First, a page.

After my holiday I will be checking back on progress. Some of your comments will have to wait until I am back to approve them (sorry), so please be patient.

Hashtag: #CMSFuture
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10 Things About Me

I’ve been sucked in. Kas Thomas seems to know me too well already, I won’t back away from something like this when there is so much fun to be had.

Kas already seems to have done my dream, learning to fly and seems to have suffered what people learning to fly or just flying have a lack of – money. I have no money either and no pilots license… I’m doing it all wrong!!

1.    I grew up in Knutsford, England
Quite a nice small town in the North of England that seems to be the home of footballers and radio DJs. Nothing really to recommend it other than being the former home of Elizabeth Gaskell, noted author and Henry Royce (of Rolls Royce fame). I now live in Arnhem, the Netherlands which is close to the German border and moved here about 10 years ago. I do speak Dutch although nearly all my business work is done in English.

2.    I have a degree in Computer Science
I am not sure it really ever helped me directly in what I do, it just taught me to think about what I am doing and be creative with solutions.

3.    I have worked in IT for my entire career
…except when I worked as a chef to earn money for university. I have worked for Oracle, SDL Tridion and a number of small start ups all on with a strong connection to the Internet. I almost became a Landscape Architect but I choose IT, not sure whether or not that was a good idea. However, I am always looking for new challenges (write me!).

4.    I have two children; Iris, 5 and Lucas 3 and a girlfriend, Sonja plus two cats Lilly and Eddie
Eddie’s fully name is Mr Edmund Blackadder after the Rowan Atkinson character but it is a bit long to keep calling him by it. But it is still used when he is in trouble.

5.    I have a sports car for the weekends
A 1971 MGB Roadster which is in pretty good condition. I won’t start half the time but that is because I don’t keep the battery on charge the whole time. I don’t get to drive it very much but hopefully now that summer is here I can.

6.    I used to hill walk and mountain climb for a hobby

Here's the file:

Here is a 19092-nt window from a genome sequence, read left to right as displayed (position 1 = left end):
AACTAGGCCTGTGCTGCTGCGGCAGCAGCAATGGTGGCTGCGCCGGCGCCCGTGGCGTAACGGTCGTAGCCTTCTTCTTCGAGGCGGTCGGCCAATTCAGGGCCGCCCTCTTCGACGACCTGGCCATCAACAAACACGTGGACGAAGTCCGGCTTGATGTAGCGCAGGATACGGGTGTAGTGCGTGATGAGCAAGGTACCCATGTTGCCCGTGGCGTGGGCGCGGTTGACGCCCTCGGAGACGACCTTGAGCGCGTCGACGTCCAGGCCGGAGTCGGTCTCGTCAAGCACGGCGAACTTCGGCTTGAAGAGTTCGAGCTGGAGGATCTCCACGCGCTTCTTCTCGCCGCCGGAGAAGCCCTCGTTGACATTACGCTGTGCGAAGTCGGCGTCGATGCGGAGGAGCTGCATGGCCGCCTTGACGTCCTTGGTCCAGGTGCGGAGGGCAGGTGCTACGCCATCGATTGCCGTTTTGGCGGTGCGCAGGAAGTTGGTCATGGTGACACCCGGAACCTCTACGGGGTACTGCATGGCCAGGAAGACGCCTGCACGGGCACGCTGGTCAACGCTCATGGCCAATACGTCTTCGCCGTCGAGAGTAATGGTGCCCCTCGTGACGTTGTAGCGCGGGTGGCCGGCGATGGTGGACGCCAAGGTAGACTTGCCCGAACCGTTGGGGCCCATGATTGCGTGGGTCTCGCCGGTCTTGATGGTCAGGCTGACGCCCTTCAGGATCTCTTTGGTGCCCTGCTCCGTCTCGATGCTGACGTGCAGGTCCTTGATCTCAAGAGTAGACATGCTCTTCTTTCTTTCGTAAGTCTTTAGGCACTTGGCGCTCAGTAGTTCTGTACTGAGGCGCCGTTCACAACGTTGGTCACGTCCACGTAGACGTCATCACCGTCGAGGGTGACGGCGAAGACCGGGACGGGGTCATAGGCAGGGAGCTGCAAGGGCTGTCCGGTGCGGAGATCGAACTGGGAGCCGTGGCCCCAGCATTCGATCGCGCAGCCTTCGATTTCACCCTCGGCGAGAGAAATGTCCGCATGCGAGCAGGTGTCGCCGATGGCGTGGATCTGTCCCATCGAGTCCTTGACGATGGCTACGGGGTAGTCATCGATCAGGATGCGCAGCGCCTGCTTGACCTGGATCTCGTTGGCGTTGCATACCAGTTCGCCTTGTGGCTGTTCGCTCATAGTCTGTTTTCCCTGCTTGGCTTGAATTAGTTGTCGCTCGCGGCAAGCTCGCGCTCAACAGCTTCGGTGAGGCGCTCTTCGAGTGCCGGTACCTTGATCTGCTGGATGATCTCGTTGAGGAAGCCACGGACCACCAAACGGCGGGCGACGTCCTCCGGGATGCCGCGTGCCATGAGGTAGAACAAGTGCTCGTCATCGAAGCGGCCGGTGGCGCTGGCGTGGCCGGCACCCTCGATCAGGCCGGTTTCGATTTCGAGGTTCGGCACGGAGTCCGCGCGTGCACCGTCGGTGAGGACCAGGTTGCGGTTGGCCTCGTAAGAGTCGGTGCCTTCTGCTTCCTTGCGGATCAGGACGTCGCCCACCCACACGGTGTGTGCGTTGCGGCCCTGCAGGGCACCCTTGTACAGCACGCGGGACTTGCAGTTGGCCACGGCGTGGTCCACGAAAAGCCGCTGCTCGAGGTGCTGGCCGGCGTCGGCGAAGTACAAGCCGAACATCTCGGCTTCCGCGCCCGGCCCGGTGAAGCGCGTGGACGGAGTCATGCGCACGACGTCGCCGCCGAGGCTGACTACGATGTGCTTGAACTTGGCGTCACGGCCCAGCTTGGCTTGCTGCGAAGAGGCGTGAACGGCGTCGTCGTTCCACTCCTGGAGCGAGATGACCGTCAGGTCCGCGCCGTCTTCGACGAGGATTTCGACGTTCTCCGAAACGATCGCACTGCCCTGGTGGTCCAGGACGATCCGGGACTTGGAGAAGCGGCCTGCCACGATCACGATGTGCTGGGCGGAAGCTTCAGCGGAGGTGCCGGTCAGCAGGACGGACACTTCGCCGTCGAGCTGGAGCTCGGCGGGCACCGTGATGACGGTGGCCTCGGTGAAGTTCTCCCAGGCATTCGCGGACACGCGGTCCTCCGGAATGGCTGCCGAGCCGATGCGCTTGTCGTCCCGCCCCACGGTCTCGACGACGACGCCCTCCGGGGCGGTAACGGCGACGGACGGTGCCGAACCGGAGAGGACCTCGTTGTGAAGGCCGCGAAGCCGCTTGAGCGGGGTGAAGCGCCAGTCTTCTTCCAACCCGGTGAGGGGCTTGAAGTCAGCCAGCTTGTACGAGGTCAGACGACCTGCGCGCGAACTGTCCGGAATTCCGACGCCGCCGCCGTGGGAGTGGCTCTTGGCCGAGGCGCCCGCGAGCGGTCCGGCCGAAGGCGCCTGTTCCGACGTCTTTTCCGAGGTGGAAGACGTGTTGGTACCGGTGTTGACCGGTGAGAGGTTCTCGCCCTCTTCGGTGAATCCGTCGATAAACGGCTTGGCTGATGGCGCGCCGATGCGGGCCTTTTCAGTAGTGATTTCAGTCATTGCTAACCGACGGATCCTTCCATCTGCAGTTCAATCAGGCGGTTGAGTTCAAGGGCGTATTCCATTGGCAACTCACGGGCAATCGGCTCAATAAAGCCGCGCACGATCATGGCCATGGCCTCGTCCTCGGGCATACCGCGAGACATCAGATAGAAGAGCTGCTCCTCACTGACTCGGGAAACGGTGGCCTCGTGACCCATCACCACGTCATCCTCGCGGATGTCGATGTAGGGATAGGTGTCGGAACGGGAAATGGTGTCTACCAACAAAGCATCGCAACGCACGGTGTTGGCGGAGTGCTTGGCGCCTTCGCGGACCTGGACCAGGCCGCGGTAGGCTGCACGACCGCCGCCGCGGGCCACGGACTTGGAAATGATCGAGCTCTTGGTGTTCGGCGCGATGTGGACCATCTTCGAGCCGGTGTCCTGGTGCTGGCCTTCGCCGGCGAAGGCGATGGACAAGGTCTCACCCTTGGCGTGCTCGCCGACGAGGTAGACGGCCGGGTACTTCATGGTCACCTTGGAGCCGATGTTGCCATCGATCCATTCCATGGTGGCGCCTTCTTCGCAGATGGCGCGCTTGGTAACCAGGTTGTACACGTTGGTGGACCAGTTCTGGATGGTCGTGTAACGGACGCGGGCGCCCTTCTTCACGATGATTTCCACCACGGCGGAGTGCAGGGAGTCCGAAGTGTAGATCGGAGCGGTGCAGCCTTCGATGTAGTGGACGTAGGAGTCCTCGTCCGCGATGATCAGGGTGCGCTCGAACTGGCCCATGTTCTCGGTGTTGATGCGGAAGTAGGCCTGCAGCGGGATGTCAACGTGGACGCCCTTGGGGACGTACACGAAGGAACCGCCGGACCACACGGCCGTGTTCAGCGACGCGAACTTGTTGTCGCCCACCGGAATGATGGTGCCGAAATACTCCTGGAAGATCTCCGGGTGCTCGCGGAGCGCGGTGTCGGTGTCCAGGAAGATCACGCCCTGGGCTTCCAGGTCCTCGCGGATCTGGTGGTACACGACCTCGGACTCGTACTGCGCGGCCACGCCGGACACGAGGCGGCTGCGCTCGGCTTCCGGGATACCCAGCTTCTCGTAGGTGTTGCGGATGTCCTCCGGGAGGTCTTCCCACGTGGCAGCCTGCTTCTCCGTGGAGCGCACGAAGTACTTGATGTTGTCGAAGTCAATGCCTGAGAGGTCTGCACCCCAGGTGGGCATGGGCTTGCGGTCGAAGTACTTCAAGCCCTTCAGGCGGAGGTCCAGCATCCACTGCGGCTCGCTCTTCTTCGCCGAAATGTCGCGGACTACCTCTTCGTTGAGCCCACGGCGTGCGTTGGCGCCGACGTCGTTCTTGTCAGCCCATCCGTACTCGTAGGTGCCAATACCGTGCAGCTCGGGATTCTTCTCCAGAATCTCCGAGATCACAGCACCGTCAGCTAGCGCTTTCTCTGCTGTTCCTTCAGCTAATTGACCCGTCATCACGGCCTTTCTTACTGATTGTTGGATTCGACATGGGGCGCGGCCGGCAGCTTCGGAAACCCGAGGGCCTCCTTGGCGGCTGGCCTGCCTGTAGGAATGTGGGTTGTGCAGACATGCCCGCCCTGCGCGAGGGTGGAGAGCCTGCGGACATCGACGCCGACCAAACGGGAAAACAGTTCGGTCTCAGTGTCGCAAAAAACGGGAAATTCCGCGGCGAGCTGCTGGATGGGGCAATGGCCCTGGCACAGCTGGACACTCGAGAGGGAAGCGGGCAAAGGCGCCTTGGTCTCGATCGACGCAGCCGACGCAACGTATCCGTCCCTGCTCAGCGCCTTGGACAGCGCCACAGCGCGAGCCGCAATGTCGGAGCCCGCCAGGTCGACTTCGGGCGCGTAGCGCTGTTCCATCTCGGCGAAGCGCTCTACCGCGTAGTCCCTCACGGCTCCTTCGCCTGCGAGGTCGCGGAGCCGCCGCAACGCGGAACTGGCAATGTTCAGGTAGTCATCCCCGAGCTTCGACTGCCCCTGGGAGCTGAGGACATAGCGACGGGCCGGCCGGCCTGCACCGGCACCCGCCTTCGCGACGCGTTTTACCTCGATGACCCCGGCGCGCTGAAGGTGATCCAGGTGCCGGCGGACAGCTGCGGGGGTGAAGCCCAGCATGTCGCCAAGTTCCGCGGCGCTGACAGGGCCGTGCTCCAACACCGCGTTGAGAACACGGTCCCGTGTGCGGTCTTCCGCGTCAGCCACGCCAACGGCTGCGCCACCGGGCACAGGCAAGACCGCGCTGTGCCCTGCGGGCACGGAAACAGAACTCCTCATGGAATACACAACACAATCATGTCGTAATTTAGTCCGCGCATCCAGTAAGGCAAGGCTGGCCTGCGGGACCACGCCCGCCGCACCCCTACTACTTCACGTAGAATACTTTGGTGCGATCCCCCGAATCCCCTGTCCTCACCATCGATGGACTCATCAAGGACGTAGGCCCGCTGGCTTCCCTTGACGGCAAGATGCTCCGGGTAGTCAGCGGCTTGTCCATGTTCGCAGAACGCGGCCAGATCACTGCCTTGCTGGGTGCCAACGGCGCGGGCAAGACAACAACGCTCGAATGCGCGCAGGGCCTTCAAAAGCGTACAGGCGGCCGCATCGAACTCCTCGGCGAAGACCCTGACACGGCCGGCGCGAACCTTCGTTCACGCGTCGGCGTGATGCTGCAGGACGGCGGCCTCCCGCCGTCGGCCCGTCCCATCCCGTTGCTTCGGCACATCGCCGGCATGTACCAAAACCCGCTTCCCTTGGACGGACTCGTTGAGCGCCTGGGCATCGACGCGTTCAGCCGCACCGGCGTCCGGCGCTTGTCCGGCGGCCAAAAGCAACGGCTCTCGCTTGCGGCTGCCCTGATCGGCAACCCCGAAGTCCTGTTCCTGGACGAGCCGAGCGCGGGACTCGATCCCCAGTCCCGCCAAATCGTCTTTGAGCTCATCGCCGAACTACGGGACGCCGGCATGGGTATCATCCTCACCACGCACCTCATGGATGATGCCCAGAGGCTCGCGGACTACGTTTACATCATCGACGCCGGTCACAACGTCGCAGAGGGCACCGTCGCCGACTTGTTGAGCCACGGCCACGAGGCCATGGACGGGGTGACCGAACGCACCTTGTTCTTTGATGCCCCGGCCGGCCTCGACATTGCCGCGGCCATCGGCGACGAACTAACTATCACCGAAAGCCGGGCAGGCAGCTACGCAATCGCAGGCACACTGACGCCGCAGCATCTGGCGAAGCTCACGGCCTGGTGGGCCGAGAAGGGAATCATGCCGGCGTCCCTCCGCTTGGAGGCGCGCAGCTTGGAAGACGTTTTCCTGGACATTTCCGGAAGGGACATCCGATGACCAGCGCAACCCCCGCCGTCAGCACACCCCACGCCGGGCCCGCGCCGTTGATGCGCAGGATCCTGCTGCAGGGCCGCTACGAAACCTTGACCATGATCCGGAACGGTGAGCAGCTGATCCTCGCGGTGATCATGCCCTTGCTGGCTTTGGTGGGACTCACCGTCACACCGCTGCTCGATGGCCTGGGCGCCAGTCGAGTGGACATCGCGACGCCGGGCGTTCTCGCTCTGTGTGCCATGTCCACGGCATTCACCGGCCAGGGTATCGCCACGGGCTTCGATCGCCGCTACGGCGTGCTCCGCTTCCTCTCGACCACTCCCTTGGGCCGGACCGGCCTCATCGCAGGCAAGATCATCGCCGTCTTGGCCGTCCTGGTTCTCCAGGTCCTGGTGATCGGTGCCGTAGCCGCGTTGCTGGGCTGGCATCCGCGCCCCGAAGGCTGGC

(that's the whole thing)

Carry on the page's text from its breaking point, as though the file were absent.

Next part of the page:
Since I moved to the Netherlands there is not much chance due to a lack of my desired altitude. My record altitude is 22,500 feet which is pretty cold and pretty lacking in oxygen. I did this in the Indian part of the Himalayas.

7.    I am addicted to Diet Coke

If people are addicted to coffee, I would be addicted to Diet Coke. Like most people, I can’t work until I have had a bit of caffeine in the morning. Problem is I hate coffee.

8.    I am an avid online gamer
I’ve been part of gaming clans for many years and even led successful teams in competition. I play First Person Shooters (so no World of Warcraft here!) and nothing gets rid of the stress of the day like throwing Molotov Cocktails at your enemy.

9.    My reading passion is the history of World War II
I am somewhat of a specialist on Operation Market Garden due to living in Arnhem but I read about anything. It has given me a much greater understanding of myself and the world around me as well as helping me understand leadership and the qualities that people possess than enable them to do extraordinary things.  There is so much to read here I will never read or understand it all but it has inspired me to do a degree in Military History at some point in the future.

10.    I am a huge Formula One fan
I watch every race live on TV and have done for the past 14 years. I have also travelled to some races. I not only like the new racing but also the retro stuff going back to the 70s and beyond. My favourite photos I have are of Sterling Moss and Fangio. I also took a nice photo of Hakkinen and Schumacher at Spa in Belgium which hangs on the wall of my house.  To add to all this, I ran a Formula 1 site together with a friend that even made it into a top 10 of F1 websites by the Daily Telegraph newspaper (United Kingdom). We made the list right next to the McLaren F1 Team website.